When it comes to preparing your child for kindergarten and grade school, a good preschool can be a huge help. The right preschool will get your child ready for a more fast-paced learning environment while showing them how to socialize and learn at the same time. However, when it comes to finding the right option for your child, the wealth of possibilities can actually make it harder to settle on the right fit. There’s no getting around it: choosing a preschool is hard work, even if you know exactly what you want for your child. With so many great preschool options in your town, how do you know what will be the best fit? Whether you’re looking for a Drop in day care pflugerville option or a preschool with a specific learning philosophy attached, here are some things to think about when choosing pre-K options for your child.
While ideally the choice of a preschool wouldn’t just revolve around easy access, your school’s location has to be convenient for drop-offs and pick-ups. Part of the reason you’re sending your child to preschool or daycare is to make your life, as a working parent, that much easier. Even if your child’s preschool has the best possible care and teaching philosophy, after a few too-long drives in traffic, the additional commute time will start to wear on you. If you’re going to choose a school in an inconvenient location, it has to be for a really great reason, like special services you can’t find anywhere else, or a teacher your child already has a great relationship with. If you already have friends whose kids are going to the same preschool, carpooling could also give you a lot more options in terms of location.
Preschools don’t tend to work off a set curriculum unless they’re charter schools or Montessori schools. That means that teachers have a lot of freedom when it comes to how they organize the day and what your children learn. Because of this, there’s an even greater emphasis on teachers and school directors being exceptional and innovative. If you’re visiting schools to find the best option for your child, remember to check in with teachers and the school’s director to see if you click. The more one-on-one time you can spend with a teacher, the more it will help you get a sense of how your child will be learning, as well as what they’ll be learning. If you have friends who strongly recommend a certain teacher at a certain school, that’s also a great indicator.
3. School Philosophy
Different preschools have different educational philosophies having to do with how children learn best. For instance, you may have heard of Montessori schools, which is focused on a lot of hands-on activities and exploration. Waldorf schools are more strict and regimented, and Bank Street schools try to meld all types of subjects into their classes, rather than dividing them up into ‘math,’ ‘science,’ ‘social studies,’ and ‘arts.’ If you’re religious, you may want to pursue a faith-based program for your child. If you’re not picky about the style of your child’s school, you can choose from any number of public preschools in your area. However, if you have a more specific experience in mind for your child, there are tons of different options available to help you choose.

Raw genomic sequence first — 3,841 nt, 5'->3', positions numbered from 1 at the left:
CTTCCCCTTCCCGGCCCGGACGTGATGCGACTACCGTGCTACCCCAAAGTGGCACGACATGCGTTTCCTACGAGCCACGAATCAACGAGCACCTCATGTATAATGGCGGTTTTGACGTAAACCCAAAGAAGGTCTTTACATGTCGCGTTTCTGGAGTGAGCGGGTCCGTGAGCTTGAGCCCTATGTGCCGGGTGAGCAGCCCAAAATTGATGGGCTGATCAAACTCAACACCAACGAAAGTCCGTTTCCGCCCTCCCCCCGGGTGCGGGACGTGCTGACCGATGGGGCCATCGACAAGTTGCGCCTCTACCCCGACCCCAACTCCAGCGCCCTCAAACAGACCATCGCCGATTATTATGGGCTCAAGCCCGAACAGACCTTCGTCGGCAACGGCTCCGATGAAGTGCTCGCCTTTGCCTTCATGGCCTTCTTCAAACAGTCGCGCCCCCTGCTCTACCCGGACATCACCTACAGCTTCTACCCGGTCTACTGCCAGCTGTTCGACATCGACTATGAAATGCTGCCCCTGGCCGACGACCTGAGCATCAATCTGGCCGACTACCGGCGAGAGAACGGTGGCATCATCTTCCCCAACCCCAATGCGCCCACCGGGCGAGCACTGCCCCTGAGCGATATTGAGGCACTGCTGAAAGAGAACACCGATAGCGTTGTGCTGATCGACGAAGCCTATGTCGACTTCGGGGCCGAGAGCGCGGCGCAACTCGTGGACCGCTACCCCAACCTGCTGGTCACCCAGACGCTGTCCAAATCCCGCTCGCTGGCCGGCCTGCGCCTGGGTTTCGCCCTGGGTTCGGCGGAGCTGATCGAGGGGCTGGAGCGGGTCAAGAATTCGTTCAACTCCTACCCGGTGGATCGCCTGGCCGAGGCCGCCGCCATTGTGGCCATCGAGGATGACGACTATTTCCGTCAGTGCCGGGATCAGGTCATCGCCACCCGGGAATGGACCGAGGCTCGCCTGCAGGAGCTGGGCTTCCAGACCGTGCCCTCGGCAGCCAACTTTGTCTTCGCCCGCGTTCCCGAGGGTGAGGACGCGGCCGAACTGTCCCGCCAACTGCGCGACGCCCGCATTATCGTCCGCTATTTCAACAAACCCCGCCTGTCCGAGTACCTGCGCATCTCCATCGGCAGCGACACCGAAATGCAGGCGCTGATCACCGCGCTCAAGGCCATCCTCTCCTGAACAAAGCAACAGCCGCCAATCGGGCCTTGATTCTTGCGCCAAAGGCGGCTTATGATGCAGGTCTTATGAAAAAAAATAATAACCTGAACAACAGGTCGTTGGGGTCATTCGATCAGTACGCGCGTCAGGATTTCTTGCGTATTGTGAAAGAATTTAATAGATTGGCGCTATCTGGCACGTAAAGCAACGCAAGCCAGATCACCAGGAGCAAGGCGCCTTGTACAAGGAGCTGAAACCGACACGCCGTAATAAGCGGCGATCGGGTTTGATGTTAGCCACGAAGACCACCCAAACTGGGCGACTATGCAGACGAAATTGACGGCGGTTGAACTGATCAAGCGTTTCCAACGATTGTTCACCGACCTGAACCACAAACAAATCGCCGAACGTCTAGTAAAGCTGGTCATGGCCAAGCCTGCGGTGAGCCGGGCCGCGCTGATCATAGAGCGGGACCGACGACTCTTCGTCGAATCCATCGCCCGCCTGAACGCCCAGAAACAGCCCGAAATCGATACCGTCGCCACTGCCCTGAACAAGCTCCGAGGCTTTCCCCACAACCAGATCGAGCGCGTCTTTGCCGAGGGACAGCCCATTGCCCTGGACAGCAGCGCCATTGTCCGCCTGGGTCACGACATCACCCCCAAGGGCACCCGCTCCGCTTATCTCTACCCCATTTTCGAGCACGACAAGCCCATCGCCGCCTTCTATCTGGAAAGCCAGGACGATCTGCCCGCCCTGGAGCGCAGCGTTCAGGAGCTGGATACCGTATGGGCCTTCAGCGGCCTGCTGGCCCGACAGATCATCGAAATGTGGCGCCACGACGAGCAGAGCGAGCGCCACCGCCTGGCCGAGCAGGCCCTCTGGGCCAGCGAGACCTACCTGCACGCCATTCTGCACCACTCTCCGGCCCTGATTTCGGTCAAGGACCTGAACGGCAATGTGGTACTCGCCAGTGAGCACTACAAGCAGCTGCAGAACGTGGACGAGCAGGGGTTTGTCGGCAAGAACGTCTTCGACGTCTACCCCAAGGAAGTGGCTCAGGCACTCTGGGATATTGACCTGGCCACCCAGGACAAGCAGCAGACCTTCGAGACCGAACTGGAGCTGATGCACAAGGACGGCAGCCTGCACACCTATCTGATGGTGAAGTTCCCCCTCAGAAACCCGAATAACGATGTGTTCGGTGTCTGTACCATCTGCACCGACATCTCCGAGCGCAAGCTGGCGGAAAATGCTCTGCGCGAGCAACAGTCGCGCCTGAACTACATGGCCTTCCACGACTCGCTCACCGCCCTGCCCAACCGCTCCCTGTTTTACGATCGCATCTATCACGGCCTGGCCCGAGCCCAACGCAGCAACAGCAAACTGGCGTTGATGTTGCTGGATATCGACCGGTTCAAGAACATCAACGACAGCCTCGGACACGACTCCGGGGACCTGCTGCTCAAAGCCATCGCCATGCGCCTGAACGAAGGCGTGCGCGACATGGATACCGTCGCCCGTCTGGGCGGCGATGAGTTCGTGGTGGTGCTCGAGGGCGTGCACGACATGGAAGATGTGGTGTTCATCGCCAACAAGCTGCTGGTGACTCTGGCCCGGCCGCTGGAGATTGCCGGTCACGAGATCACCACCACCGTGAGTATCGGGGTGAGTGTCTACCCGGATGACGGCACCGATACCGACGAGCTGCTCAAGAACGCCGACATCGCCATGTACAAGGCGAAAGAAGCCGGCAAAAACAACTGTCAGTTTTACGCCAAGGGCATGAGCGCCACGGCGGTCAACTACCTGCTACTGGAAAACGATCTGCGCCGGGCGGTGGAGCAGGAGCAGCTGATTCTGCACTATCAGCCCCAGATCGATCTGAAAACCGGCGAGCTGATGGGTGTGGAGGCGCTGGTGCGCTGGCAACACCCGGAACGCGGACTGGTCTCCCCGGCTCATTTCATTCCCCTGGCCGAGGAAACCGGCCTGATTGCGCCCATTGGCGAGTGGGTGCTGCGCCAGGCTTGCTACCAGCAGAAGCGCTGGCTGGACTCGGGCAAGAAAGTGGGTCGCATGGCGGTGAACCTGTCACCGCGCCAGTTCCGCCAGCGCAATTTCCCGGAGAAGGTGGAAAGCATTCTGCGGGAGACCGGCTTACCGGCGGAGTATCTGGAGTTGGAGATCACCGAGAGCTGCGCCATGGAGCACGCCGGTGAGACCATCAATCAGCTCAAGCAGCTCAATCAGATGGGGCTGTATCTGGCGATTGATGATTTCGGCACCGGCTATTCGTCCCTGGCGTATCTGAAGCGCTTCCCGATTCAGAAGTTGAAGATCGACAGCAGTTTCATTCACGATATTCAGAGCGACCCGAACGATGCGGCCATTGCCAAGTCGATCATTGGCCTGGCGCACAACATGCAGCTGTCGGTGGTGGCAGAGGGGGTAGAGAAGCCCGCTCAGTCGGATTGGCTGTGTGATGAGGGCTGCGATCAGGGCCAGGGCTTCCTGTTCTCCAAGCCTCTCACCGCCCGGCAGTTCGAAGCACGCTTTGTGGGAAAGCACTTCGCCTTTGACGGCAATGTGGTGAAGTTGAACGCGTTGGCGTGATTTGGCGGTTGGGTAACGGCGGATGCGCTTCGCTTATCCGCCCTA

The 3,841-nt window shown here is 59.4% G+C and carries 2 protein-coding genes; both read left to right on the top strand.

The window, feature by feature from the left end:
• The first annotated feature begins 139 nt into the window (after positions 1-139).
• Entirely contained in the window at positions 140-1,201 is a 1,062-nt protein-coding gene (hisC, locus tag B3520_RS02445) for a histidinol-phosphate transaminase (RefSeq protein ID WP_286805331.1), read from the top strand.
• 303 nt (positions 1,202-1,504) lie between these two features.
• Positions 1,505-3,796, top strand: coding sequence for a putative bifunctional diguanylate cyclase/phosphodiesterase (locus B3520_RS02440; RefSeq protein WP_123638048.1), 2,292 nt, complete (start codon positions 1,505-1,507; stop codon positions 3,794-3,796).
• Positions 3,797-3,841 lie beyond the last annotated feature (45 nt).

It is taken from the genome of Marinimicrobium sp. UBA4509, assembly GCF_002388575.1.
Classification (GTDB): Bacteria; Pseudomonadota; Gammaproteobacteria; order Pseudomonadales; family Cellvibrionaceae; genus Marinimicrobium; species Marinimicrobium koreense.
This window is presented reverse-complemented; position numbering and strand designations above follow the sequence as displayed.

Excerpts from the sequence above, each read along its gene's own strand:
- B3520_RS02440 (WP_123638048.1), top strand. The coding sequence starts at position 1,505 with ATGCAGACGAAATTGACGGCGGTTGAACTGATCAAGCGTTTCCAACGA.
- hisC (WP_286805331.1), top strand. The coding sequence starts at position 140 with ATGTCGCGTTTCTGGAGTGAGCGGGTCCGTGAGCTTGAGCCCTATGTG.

When it comes to carpooling, scheduling playdates, or even fundraising, you can’t do it alone. In addition to building a network of other parents that will help make your life easier when it comes to preschool-related duties, the school itself might ask a few things of you. Some preschools like parents to get very involved with the curriculum. Also, they give a lot of time and effort to raise funds, awareness, or even monitor kids during lunchtime. If you’re not averse to spending more time doing community activities to help out your preschooler, choose a school that offers a lot of different support systems and opportunities to be a part of the community. If you’re not thrilled about this idea, choose a school that’s a bit more regimented.
Perhaps most importantly, how strict do you want your child’s preschool to be on matters like cancellation, holidays, and sick days? While this might not seem important at the offset, you definitely want to know that the policy is if your child gets sick in school, or if the school ends up being closed for a holiday you weren’t aware of. Figuring out these smaller details will help keep you in the loop and plan better for the unexpected.